It was a banner week for the Commodity Futures Trading Commission (CFTC) last week with another three rules passed in its long journey towards total implementation of the weighty Dodd–Frank Act.
Of chief importance to the buy-side, the CFTC adopted new rules preventing dealers and their clients using a controversial standardised clearing system proposed last June by the International Swaps and Derivatives Association (ISDA) and the Futures Industry Association (FIA).
Dubbed the ‘give-up agreement’, ISDA had asserted the system mitigated the risk executed trades failed to clear. Under the measures, futures commission merchants (FCMs) were able to make clients disclose the dealer counterparty’s identity to them.
The result of the give-up agreement, the buy-side complained, could be that FCMs might restrict the number of dealer counterparties a client could use, and steer the buy-side towards their own desks. With its new rules, the CFTC has categorically denounced such a system.
Michael Cosgrove, managing director of strategic initiatives in commodities and energy at GFI Group – an inter-dealer broker specialising in OTC derivatives – said the CFTC has essentially passed a rule that enables buy-side customers greater power to access both central clearing houses as well as a broader range of market counterparties in addition to preserving the confidentiality of their transactions.
“This is a very interesting development which began with market participants asking ISDA for a solution to a central clearing house failing to accept an OTC swap for clearing. ISDA created an annex to their basic swap agreement that provided solutions to this problem that certain major buy-siders felt compromised their anonymity as well as their fair access to a broad range of market counterparties and central clearing houses” said Cosgrove. “The buy-side should be very happy that trilateral agreements have been banned.”
In the past few months, the CFTC and other US regulatory agencies have made significant progress on Dodd-Frank implementation but they are still far behind schedule on the vast majority of the act. According to law firm Davis Polk, as of 1 March, a total of 225 Dodd-Frank rule-making requirement deadlines had passed – some 56% of the 400 total rule-making requirements. Of these 225 passed deadlines, 158 (70.2%) have been missed and 67 (29.8%) have been met with finalised rules. Davis Polk says regulators have not yet released proposals for 24 of the 158 missed rules.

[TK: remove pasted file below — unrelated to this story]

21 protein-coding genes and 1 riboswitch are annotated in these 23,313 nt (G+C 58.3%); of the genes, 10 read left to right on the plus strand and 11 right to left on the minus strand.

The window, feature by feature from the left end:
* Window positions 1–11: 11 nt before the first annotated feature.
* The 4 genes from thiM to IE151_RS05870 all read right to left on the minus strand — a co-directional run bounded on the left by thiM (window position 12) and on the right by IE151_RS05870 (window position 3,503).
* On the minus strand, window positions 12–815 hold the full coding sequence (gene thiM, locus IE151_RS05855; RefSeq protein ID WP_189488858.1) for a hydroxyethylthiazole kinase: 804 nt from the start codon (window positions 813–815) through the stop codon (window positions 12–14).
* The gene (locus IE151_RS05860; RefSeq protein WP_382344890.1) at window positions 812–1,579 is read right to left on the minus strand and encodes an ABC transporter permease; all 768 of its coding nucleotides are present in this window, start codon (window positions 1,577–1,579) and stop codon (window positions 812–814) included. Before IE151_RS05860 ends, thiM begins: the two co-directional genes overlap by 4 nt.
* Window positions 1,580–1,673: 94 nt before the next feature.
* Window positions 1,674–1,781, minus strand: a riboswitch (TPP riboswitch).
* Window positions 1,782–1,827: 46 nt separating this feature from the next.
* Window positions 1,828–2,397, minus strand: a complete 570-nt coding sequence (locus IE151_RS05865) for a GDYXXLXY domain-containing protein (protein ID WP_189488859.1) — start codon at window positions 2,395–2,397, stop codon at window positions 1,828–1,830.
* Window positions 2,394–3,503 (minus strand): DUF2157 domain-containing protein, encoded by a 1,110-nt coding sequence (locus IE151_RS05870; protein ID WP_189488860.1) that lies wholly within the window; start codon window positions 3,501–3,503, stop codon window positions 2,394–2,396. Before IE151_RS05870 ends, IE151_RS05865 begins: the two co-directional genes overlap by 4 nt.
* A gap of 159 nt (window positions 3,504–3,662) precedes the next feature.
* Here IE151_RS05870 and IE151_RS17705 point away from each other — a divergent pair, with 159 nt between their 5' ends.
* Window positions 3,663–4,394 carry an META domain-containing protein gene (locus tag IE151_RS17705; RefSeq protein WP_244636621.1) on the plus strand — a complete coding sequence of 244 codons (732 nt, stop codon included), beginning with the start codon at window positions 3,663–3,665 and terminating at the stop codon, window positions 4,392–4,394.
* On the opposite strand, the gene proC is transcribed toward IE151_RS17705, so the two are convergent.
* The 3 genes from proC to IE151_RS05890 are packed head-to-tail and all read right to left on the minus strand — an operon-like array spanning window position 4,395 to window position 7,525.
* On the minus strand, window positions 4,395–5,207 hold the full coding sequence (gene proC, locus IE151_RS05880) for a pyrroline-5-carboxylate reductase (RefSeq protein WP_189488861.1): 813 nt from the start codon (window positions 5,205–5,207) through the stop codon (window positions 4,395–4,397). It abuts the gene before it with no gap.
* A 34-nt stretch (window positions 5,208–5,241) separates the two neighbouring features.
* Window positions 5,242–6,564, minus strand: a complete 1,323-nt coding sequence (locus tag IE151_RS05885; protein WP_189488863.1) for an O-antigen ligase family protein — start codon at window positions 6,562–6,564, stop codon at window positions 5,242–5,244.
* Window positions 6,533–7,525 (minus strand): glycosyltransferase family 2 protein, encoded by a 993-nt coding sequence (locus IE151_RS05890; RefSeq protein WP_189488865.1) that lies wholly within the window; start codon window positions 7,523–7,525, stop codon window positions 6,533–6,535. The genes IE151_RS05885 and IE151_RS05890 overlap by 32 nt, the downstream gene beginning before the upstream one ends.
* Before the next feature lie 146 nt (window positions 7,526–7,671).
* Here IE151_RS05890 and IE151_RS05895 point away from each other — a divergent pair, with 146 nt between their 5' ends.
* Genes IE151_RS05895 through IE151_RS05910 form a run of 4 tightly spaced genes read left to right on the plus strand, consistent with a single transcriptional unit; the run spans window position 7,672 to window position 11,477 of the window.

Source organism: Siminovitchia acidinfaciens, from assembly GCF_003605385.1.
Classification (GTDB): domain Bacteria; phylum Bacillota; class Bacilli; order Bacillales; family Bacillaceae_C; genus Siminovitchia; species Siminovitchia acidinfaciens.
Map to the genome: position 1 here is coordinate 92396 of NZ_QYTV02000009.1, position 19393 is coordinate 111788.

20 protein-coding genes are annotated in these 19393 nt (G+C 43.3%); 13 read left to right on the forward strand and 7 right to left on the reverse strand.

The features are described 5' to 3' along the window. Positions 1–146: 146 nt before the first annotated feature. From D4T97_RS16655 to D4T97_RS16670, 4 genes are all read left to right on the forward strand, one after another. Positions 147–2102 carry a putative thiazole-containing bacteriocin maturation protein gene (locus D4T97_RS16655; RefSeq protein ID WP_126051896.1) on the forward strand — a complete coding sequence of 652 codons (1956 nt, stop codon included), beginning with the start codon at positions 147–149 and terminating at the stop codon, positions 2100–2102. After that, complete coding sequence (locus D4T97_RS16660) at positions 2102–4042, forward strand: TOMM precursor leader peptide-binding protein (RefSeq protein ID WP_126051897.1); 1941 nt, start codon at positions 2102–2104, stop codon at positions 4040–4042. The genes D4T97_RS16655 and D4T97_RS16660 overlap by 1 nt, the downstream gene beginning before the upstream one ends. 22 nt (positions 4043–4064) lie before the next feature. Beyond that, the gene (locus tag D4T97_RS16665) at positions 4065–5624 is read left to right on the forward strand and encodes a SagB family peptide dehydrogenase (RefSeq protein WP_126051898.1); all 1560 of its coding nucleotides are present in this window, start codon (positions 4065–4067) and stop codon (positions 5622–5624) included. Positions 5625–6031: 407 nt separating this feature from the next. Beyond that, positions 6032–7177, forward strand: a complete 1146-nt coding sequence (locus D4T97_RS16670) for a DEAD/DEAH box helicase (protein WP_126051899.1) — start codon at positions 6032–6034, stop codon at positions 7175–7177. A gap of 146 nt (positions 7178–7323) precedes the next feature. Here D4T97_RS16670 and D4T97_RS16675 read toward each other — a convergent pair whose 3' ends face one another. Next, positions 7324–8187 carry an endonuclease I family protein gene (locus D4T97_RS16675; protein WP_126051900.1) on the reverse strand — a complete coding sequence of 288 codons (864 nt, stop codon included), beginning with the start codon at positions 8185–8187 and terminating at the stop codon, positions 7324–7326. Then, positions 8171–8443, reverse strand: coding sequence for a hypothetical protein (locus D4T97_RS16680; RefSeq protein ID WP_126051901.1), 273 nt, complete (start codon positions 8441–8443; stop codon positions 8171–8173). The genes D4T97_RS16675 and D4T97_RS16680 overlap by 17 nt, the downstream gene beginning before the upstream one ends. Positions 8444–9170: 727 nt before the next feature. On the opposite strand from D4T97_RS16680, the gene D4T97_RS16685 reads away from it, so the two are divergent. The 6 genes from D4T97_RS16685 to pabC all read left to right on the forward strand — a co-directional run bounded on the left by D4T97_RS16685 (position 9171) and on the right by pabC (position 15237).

“The CFTC in the past was moving towards a more principles-based regulatory framework, however, with Dodd-Frank comes a more rules-based and prescriptive approach,” said Cosgrove. “They are moving ahead on a lot of rules at a relatively impressive pace, given their size and the volume of changes.”
New to the fold
Even with so many missed deadlines, so fast is the pace of some changes, that many buy-siders have struggled to keep up. Mark Israel, vice president of the business consulting and investment management practice at services provider Sapient Global Markets, said the firm’s alternative investment house and hedge fund clients had already registered with the SEC ahead of the Dodd-Frank-mandated 30 March deadline.
For the first time, Dodd-Frank requires advisers managing more than US$150 million in alternative investments to register with the SEC. And many of these buy-siders must now also reveal to the SEC the breakdown of their assets. ‘Form PF’ (private fund) needs to be filed by SEC-registered investment advisers on a quarterly or annual basis.
Alternative investment houses need to submit their first Form PF by 29 June. But Israel said many alternative investment houses were behind in their preparation of the new requirement.
“The form requires firms to reclassify their exposure to 47 regulatory categories of risk. This requires looking at their exposures in a completely different way than firms are used to,” said Israel. “While we knew this was coming last year it has proven an onerous task. For the initial filing, many firms are approaching it as a manual process, but the long-term goal would be to create a new classification scheme for their assets and automate the system. It comes down to being able to put your exposures into each bucket but every firm measures risk differently from the way the SEC categorises it.”
Sapient Global Markets is also helping firms face Dodd-Frank’s new clearing and collateral management requirements, working to understand the effects of collateral, and deal with that in performance attribution.
“We’re putting collateral management requirements into the same strategy as a trade and tracking it, whereas in the past, people kept collateral separate,” said Israel. “If an asset manager engages in an interest rate swap and hits big, that will cost a great deal in collateral. We’ve seen that as the cost of collateral is going up, firms want to track it more closely, as well as track the cost of that drag on the rest of the portfolio. These issues are being discussed more and more in the front office, at the portfolio management and trading level. Firms need to know whether it can be offset or net, or whether they can work with the same counterparty to offset it. Firms need to consider how this will impact their systems, from Excel to OMS.”